7 women making waves in STEM

The women breaking down barriers and leading the way for the next generation in Science Technology Engineering and Maths (STEM

Zoe, Girlguiding Digital team
28 November 2018

Think STEM is just for boys? Think again.

For years, STEM-related jobs have been dominated by men. But, as women increasingly shine brightly in jobs traditionally thought of as 'for boys', that’s starting to change.

However, still only 3% of girls aged 7-10 say they would consider a career in engineering and 20% of girls aged 11-21 think physics is more for boys. So we’re working with engineering experts Amey to inspire the next generation of women engineers.

We asked Amey to share their top seven women currently shining brightly in the world of STEM – both within Amey and across the sector. These are the women breaking down barriers and lighting the way for others to follow. And we’re proud to say some of them are guiding members too!

Isla Buchanan

Isla Buchanan Civil engineer

Isla took a summer job with Amey as a student Engineer in 2006; fast forward to 2018 and she’s a Senior Project Manager. In that time, she’s worked on highways across all sorts of teams - site supervision, structures, roads design, the laboratory, operations, Intelligent Transport Solutions. In between all that, she still finds time to be a Girlguiding volunteer.

To girls interested in STEM, Isla says 'Both my physics and guidance teacher tried hard to put me off taking STEM subjects for Standard Grades - “girls don’t make good engineers”, “you’re restricting your options, not much you can do with the STEM subjects”. Thankfully I was super stubborn and this along with a couple of supportive teachers – Mr Bell & Mr Borthwick - I stuck to the “boy subjects” and became an Engineer. Think of the line from Thunderation (a guiding campfire song!) with determination we create a sensation; be determined and don’t be put off by others. #GirlsCan'

Dr Anne Marie Imafidon MBE

Dr Anne Marie Imafidon MBE Maths prodigy

Dr Anne Marie Imafidon passed her computing A-level at just 11 – the youngest girl ever. At just over 20, she received her Master’s in Mathematics and Computer Science from Oxford. Since then, she’s brought her numeracy skills to Goldman Sachs, Hewlett-Packard and Deutsche Bank. 

She’s also the co-founder of STEMettes - a social enterprise inspiring the next generation of young women through free, fun and food-filled experiences (what’s not to love about that?).

Lisa Ingram

Lisa Ingram From receptionist to head of business

Lisa started working at Amey as a receptionist. Since then she’s worked her way up to be Amey’s Head of Business Improvement for Highways. Lisa wants other girls and young women to know that working in STEM is open to them too. So, she’s taken a lead role in Amey’s Educating the Educators programme. The initiative delivers STEM education in schools and supports teachers to inspire students about STEM careers.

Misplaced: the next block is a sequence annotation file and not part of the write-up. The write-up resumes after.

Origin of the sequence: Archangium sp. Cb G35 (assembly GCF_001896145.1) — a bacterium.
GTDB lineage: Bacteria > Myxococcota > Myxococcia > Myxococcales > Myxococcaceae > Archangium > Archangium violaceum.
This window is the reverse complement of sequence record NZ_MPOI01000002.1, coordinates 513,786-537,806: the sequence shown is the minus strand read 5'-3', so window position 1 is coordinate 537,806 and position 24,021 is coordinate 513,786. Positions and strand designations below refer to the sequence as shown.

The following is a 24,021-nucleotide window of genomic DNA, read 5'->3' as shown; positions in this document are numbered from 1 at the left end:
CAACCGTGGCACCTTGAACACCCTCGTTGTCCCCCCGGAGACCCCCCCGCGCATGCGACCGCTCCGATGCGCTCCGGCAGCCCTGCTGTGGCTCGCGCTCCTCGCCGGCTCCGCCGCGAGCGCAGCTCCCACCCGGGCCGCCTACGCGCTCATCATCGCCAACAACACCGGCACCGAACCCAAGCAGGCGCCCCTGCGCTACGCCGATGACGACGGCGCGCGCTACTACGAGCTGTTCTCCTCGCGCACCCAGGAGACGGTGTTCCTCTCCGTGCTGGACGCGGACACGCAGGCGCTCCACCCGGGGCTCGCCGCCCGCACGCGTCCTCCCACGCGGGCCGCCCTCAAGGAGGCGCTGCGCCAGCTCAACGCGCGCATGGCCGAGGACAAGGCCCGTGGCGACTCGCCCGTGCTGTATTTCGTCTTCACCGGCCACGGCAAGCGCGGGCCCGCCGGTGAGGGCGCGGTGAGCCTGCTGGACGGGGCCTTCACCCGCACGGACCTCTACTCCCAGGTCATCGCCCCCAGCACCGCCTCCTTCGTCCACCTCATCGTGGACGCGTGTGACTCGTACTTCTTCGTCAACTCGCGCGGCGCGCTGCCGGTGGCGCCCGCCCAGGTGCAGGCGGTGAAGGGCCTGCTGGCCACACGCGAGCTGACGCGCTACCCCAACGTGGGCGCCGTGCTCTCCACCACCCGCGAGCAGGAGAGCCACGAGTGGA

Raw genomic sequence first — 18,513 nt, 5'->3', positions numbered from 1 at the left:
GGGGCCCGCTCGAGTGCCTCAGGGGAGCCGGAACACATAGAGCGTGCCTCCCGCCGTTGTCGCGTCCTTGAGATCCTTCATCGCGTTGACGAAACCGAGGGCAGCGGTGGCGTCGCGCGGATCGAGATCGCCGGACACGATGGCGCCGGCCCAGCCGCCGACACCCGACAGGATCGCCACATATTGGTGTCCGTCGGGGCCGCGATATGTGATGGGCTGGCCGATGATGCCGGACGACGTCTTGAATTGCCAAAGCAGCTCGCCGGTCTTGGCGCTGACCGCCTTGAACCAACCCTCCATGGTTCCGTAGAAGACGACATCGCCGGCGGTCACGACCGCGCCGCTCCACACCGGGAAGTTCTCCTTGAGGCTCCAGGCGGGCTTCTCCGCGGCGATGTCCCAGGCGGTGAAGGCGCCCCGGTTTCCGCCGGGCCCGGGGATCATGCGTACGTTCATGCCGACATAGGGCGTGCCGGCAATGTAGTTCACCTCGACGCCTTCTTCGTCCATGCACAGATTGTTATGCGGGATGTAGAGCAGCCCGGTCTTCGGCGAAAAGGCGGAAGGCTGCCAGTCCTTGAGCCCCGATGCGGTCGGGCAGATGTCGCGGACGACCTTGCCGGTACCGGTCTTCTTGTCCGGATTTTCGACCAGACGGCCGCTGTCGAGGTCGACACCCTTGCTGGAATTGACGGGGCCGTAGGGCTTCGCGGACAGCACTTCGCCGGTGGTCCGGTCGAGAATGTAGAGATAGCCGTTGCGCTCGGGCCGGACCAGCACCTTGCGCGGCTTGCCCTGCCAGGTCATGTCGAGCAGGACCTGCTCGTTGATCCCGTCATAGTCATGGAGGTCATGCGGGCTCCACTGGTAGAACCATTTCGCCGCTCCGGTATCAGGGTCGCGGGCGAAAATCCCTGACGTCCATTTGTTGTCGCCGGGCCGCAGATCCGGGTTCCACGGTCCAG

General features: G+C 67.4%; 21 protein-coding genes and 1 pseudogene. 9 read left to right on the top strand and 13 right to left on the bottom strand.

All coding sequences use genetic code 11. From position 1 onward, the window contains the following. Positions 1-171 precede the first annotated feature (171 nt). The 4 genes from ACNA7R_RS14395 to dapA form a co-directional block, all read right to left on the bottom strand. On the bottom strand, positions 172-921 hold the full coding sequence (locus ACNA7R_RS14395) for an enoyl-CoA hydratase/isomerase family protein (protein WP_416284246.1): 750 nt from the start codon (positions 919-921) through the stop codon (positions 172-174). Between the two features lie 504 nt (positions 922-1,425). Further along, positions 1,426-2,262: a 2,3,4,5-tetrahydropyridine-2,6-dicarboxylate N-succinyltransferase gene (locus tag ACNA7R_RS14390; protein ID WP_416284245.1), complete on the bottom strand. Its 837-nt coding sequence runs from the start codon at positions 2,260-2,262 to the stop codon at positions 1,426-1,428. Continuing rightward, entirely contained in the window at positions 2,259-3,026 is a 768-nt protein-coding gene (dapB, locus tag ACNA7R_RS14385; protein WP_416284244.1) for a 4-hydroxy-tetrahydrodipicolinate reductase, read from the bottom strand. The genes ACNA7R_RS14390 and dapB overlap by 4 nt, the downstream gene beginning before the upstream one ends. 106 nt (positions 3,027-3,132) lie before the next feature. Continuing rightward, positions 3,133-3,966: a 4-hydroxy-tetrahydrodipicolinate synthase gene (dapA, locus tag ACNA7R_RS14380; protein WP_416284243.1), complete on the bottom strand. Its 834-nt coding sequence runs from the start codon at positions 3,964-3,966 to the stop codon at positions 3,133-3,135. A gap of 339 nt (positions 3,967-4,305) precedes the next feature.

She says 'Industry needs to have a more hands-on role. I need like-minded colleagues to share my passion for spreading the word about engineering as a rewarding career for both girls and boys alike – and then perhaps we can start to shift the depressingly recurring pattern of thought about "engineering not being for girls".'

Reshma Saujani

Reshma Saujani Founder of Girls Who Code

Former lawyer Reshma Saujani is founder of Girls Who Code, a non-profit organisation aiming to close the gender gap in technology. It’s all about inspiring, educating and equipping girls with the computing skills to pursue 21st-century opportunities.

Pip Ayton

Pip Ayton Bridge Manager for Scotland TranServ

Pip’s day job involves the overseeing of the inspection and maintenance of about 1800 bridges in Scotland – which is certainly no mean feat! Pip has long been a supporter of women in STEM. As a STEM ambassador she brings the subject to life for young people in and outside of the classroom. She’s also the former president and a stalwart supporter of the Women's Engineering Society. 

Edwina Dunn
Data scientist and entrepreneur

Quite simply, Edwina Dunn changed the way we shop. Together with husband Clive Humby, she founded consumer insights consultancy Dunnhunby – the company behind the creation of Tesco’s Clubcard. The world’s first supermarket loyalty card. More recently Edwina’s been turning her attention to providing female role models for both male and female students through her project The Female Lead. To further inspire more young people into STEM, Edwina recently launched the app Future Finder, which links A-level subject choices with STEM jobs.

Harriet Green OBE
CEO and Chair of IBM Asia Pacific

Uber successful British businesswoman Harriet Green is currently chair and CEO of IBM Asia Pacific. At IBM, she previously led three IBM business divisions: the Internet of things, customer engagement and education businesses. In 2017 The Financial Times ranked Harriet No. 6 in their HERoes ranking: Champions of Women in Business list. The HERoes lists celebrate company leaders who support women in business. 

Find out more about why Amey think it's important to engage girls with STEM from a young age, and their work with us, in this article on the Amey website.

Get inspired with our Innovate skills builder

Our Innovate skills builder, co-sponsored by Amey, is all about exploring ideas, experiments and problem solving – just the skills you need for a career in STEM.